Research

I study how the nervous system controls the movements we make every day. A major focus is translating basic neuroscience discoveries to target neural plasticity to improve the rehabilitation of walking after neurological damage such as stroke. My research emphasizes contributions that the spinal cord has in functional coordination of the arms and legs. I use methodologies that cross many boundaries and make use of the techniques of neurophysiology, biomechanics, motor behaviour, and exercise physiology.

There are two major themes in my research program: 1) basic science discoveries in neural control of human rhythmic limb movement; 2) clinical characterization and translation to neuromuscular plasticity and rehabilitation after neurotrauma. Click on this to go to rehabneurolab.ca and read more about my research.

Neural control of rhythmic human limb movement

This theme actually forms the umbrella for my other research activities. You can read a bit more about this below and elsewhere, but let me give you the short answers before you move on. My work suggests that the neural control of rhythmic locomotion in humans is supported by spinal cord circuits just like found in other animals like the monkey, cat, rat, and turtle. Related to this point the activity of all 4 of our limbs support each other during locomotion--our arms give the legs a helping hand when we walk. My research shows that many of the connections that help us walk when we don’t have damage are preserved after neurotrauma and can be strengthened with rehabilitation and training.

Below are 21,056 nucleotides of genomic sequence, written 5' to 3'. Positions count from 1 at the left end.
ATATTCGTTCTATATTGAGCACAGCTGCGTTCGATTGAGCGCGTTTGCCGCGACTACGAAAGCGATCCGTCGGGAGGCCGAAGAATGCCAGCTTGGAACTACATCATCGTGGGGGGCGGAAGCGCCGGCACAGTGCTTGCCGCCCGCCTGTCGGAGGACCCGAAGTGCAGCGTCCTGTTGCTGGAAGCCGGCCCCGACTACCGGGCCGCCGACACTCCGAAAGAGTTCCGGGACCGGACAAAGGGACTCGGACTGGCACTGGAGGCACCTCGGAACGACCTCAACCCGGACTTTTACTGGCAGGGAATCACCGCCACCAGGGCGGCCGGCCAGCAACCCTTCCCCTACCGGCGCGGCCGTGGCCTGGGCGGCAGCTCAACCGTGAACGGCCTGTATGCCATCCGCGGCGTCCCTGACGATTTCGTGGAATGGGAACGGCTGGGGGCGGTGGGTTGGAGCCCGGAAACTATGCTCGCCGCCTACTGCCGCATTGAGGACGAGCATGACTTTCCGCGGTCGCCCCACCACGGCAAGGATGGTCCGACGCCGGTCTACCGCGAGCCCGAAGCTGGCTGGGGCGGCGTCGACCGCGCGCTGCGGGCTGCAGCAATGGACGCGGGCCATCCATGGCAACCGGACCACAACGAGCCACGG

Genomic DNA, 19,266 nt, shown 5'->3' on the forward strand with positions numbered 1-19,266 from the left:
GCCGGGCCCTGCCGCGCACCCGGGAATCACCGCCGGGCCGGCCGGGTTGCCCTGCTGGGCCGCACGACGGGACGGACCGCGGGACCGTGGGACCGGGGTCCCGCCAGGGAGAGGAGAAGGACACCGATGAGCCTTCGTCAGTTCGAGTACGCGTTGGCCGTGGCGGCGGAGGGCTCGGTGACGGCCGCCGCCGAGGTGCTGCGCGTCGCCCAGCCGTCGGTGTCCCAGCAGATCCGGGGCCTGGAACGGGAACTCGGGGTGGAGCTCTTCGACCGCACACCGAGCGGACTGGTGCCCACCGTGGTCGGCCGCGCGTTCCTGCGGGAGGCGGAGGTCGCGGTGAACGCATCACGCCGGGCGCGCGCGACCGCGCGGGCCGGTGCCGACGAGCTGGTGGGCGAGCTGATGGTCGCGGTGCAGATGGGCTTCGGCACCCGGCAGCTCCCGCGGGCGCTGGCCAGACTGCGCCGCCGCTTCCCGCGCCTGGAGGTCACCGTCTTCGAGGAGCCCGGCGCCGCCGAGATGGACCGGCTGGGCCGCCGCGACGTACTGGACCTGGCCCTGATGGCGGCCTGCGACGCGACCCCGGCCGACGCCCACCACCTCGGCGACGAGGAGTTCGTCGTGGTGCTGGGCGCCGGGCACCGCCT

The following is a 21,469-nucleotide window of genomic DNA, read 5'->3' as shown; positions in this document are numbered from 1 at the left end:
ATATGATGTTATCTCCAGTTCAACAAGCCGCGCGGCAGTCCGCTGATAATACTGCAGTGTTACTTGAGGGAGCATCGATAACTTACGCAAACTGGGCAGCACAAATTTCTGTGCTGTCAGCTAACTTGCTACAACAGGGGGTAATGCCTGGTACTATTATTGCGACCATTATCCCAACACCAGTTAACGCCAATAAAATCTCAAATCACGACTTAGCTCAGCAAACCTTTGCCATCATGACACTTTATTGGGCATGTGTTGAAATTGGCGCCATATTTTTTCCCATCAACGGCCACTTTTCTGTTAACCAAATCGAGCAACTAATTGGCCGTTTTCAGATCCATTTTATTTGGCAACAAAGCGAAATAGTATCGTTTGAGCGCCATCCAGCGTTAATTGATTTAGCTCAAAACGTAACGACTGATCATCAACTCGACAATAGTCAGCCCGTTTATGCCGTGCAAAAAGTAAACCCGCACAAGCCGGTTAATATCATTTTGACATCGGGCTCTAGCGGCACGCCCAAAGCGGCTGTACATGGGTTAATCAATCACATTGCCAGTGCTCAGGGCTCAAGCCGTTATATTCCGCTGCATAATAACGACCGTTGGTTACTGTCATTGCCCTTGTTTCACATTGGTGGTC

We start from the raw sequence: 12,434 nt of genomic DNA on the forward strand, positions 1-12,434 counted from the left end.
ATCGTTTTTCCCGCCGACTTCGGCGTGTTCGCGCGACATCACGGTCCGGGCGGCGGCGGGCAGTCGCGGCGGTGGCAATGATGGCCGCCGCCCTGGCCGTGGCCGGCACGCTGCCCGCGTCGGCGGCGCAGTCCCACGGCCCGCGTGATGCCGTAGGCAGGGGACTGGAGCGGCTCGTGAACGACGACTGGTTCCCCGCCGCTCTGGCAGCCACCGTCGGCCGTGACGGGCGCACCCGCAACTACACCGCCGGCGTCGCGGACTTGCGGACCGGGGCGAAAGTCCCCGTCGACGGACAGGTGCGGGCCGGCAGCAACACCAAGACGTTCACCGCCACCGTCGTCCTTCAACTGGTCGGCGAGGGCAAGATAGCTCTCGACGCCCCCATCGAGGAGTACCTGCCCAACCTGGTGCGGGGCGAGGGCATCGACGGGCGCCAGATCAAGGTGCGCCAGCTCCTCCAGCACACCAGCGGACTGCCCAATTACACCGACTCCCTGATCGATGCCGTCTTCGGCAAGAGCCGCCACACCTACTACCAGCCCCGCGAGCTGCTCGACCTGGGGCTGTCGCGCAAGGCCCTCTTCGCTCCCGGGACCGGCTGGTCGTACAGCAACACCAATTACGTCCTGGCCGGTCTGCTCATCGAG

Neuromuscular plasticity and rehabilitation

Much of my work has focused upon describing mechanisms of coordination in reflex pathways during human movement. I am now building upon the concepts that I have established to evaluate the changes in this coordination as a result of exercise training, after injury (e.g. stroke or spinal cord injury), or after rehabilitative interventions. We use arm and leg cycling and arm cycling training--activities that enhance arm and leg interactions--to strengthen neurological function and walking ability after stroke and spinal cord injury. Another emphasis is evaluating the bilateral response to strength training of one arm or leg in neurologically intact participants and after stroke. This "cross-education effect"--where after stroke intially training the stronger limb can help "boost" the weaker one--is steadily increasing in emphasis in my lab.

Funding for the basic science projects is provided by NSERC and the Heart and Stroke Foundation of Canada (BC & Yukon) is the main funder for my clinical projects.